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Gettin’ Busy in the Forest

Lieutenant Planet is currently in Tallahassee. This comes after a major win in the Ocala National Forest!

Originally, I was passing through ONF to camp for the night. The recreational areas there are privately maintained, and not affected by the shutdown. After camping, I was driving West on FL-40 through the forest and I noticed there was trash EVERYWHERE. The roadsides aren’t officially part of the National Forest, and they had been allowed to languish. So I decided to stop there for longer and start cleaning while I figured out who (if anyone) was responsible for roadsides.

I committed the Lieutenant Planet initiative to cleaning the entire East-West stretch of FL-40 through the forest. I spent 5-6 hours a day picking up trash, and organized a community cleanup event through the local churches, the newspaper, and various schools and volunteer organizations. I also talked to the Florida Department of Transportation about the mess and they agreed to get the full bags cleaned up after we were done. When the day came for the cleanup, 5 people came, 4 of them from out of town. It wasn’t the turnout I was hoping for, but it ended up getting the job done anyway, even though we didn’t get a lot (relative to the size of the project- 17 miles of trashed roadway) done. How then? The power of action!

LIV the Planet-Van and is Cleanup-Event-ready!

I’ll explain:

When I called the DoT, they called the company subcontracted for road maintenance, DBi Services, and told them that there was a guy coordinating an event using local media to clean up the park’s roadsides. Which isn’t a good thing for a company that has hundreds of millions of dollars in contracts through the Florida DoT. So a few days of cleaning up after the event, I’m heading to Juniper Springs campsite to shower.

I would like to mention here that the juniper springs staff was very friendly and let me have the cleanup right outside their park. They also let anyone cleaning the roadside into the park for free to use the restrooms or get food and drinks. They also expressed concern over the roadways and offered to try to hold their own cleanup event!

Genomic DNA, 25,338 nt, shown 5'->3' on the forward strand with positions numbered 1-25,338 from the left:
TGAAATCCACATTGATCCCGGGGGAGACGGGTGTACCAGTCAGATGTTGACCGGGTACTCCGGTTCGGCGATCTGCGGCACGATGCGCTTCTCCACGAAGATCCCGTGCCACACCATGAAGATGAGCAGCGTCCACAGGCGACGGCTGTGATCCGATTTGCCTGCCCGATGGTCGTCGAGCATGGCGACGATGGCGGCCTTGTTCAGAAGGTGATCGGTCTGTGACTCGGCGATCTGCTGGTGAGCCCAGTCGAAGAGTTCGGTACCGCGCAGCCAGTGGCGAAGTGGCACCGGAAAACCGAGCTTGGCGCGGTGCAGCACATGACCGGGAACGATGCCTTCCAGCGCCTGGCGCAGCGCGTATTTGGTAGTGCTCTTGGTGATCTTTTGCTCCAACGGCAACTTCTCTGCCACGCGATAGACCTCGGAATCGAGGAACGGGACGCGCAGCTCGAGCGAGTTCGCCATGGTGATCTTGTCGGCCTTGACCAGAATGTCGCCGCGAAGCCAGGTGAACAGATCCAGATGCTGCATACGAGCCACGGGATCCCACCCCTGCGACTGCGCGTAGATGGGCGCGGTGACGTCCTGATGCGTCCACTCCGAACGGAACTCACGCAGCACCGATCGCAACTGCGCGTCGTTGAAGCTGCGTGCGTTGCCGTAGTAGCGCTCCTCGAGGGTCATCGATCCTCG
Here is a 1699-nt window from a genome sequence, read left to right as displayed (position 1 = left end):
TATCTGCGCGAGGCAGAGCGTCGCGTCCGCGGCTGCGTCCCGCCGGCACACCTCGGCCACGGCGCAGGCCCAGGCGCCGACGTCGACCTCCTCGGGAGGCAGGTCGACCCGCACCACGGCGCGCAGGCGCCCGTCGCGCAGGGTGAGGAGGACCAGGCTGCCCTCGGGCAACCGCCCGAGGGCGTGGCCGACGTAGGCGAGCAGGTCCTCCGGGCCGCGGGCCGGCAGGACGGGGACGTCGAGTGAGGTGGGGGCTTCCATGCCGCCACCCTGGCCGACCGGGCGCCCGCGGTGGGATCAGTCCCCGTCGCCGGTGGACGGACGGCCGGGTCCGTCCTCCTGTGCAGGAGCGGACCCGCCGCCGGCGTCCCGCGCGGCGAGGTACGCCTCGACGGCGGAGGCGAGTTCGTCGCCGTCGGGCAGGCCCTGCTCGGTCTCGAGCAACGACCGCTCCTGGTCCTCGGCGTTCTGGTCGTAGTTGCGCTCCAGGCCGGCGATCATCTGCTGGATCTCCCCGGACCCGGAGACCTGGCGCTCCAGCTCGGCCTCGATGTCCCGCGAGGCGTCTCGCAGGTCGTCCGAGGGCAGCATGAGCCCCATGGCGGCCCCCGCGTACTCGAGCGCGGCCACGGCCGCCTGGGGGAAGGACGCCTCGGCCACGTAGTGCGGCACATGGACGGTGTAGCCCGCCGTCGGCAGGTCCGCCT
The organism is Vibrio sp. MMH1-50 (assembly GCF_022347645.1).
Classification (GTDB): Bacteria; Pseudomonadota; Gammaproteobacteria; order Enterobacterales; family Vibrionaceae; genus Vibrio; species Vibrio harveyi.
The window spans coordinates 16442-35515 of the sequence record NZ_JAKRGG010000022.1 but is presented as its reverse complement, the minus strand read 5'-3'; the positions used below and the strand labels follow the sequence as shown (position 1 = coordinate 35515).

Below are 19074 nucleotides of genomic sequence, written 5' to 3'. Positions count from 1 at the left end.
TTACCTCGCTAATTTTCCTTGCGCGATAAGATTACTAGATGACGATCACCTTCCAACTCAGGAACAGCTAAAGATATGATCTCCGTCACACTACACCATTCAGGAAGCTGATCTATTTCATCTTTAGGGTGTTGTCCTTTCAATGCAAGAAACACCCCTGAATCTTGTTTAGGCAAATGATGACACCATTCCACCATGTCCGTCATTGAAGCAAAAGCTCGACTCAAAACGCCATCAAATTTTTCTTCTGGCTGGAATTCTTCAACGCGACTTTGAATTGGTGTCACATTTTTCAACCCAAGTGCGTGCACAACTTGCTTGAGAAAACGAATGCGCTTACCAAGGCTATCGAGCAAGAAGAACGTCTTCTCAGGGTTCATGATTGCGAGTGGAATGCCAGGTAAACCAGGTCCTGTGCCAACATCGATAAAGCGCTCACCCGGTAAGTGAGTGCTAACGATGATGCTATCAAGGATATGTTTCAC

So I’m heading down the road and I see two guys on golf carts, picking up trash on the roadsides. Their truck says DBi Services. Previous to this, I didn’t know that they were subcontracted by the DoT. I stopped the van and talked to them, asking where they were from, who paid them, how often they came out, etc. They told me what company they worked for, that they were contracted by DoT, and that they usually came out every couple months to mow, but “someone” had lodged a complaint about the roadsides and organized a cleanup event and talked to the newspaper. I was filled with pride at the moment, but just gave them a “you don’t say” response and left to take a happy shower.

Next day, I called the DoT again, this time talking to the local yard manager, Jeff. He walked me through some of the requirements and parameters that DBi has as per their contract, and gave me the number to their customer service department. At that time, they only had a complaint about the roads on FL-40 near Juniper Springs. But now, armed with new information, I called back.